Stratocumulus clouds – A summary

Robert Wood (University of Washington, Seattle, Washington) has written a very nice overview article on Stratocumulus clouds referring to their climatology, their dynamics and microphysics. The paper was published in Vol. 140 (p. 2373-2423) of Monthly Weather Review. The paper can be downloaded at here:

In the following i want to sum up some of the most interesting facts Robert Wood lists about Stratocumulus clouds. I reordered the information in a slightly new way. All the references can be found below.


Dewpoint calculation script in Python

Using the well-known approximation to calculate the dew point temperature from the actual temperature and the relative humidity, it is very easy to write a small script that can do this calculation for us.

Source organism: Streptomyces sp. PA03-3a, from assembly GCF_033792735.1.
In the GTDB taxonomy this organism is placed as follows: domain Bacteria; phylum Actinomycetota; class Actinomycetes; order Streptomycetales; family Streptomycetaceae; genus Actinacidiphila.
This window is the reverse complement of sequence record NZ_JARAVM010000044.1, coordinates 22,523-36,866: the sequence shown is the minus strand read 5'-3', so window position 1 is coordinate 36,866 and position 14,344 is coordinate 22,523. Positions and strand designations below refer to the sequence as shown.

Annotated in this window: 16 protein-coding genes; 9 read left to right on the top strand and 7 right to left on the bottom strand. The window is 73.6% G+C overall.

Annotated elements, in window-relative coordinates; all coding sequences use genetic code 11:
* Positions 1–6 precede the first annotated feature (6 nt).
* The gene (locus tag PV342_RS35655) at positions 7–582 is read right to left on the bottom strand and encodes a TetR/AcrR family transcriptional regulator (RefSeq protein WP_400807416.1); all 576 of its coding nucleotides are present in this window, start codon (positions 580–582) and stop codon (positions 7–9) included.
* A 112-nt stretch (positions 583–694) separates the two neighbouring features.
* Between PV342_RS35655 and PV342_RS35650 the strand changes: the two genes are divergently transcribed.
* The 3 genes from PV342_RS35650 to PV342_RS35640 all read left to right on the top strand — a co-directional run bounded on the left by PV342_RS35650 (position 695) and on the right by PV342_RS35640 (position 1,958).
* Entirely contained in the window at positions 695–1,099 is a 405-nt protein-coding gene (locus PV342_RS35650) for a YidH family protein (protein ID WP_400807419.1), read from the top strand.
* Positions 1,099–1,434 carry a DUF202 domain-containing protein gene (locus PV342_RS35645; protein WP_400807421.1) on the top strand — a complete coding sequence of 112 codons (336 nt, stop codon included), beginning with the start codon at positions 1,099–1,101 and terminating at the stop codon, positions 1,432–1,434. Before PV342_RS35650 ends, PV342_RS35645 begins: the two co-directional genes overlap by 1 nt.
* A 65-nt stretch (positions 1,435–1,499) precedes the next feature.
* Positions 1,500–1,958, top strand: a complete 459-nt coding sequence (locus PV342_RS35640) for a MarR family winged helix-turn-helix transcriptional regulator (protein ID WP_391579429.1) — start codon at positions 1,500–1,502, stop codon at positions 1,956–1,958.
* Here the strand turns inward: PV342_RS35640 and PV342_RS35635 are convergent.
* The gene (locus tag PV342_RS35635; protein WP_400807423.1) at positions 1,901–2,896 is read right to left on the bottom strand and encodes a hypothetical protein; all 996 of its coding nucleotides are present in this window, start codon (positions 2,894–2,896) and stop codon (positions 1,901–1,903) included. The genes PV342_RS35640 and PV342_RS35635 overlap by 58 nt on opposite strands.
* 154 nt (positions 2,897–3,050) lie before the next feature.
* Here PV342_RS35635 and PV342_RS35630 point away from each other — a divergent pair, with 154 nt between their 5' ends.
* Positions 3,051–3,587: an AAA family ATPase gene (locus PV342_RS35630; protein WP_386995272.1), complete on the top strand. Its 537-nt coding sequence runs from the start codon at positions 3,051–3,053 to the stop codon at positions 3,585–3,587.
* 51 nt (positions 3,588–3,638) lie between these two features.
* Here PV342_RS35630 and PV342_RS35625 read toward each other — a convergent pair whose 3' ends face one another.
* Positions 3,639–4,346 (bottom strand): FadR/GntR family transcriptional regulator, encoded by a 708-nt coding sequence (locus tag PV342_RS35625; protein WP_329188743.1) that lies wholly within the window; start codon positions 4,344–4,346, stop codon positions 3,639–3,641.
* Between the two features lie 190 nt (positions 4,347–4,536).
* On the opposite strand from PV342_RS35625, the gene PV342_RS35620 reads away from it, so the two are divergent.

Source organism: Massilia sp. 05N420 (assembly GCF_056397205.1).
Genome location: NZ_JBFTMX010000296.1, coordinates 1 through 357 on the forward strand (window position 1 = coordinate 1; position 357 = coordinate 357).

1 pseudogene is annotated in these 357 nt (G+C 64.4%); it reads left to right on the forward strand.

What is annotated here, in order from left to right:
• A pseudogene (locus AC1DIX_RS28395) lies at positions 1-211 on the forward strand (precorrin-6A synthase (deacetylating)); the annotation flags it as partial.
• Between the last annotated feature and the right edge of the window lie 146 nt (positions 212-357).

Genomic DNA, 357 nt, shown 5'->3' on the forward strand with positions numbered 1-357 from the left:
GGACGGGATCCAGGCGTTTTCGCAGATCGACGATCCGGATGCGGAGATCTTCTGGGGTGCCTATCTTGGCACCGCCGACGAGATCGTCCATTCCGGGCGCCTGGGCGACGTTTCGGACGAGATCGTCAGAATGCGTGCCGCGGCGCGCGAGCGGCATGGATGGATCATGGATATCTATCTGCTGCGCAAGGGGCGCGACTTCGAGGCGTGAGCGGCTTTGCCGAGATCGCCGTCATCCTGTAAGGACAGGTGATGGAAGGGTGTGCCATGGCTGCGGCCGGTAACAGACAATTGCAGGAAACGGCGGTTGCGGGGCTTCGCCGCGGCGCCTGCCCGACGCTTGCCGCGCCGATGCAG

I choosed Python to do this job. Feel free to use this script for your own purposes:

import sys
import numpy as np
# approximation valid for
# 0 degC < T < 60 degC
# 1% < RH < 100%
# 0 degC < Td < 50 degC 
# constants
a = 17.271
b = 237.7 # degC
# sys.argv[0] is program name
def dewpoint_approximation(T,RH):
    Td = (b * gamma(T,RH)) / (a - gamma(T,RH))
    return Td
def gamma(T,RH):
    g = (a * T / (b + T)) + np.log(RH/100.0)
    return g
Td = dewpoint_approximation(T,RH)
print 'T, RH',T,RH
print 'Td=',Td

The script expects two input parameters. First the temperature (in °C) and second the relative humidity (in %).

Fog in satellite images

Winter last year i stumbled over a satellite image product at I don’t know how the cloud mask on this site is created but it seemed to have a problem with fog. Looking at this image only one gets the impression that there are absolutely no clouds over Germany. Looking into the sky proves that it is foggy. So this cloud mask could be a little bit misleading when used for example for estimating temperatures.

But how can this difference of observation and product be explained?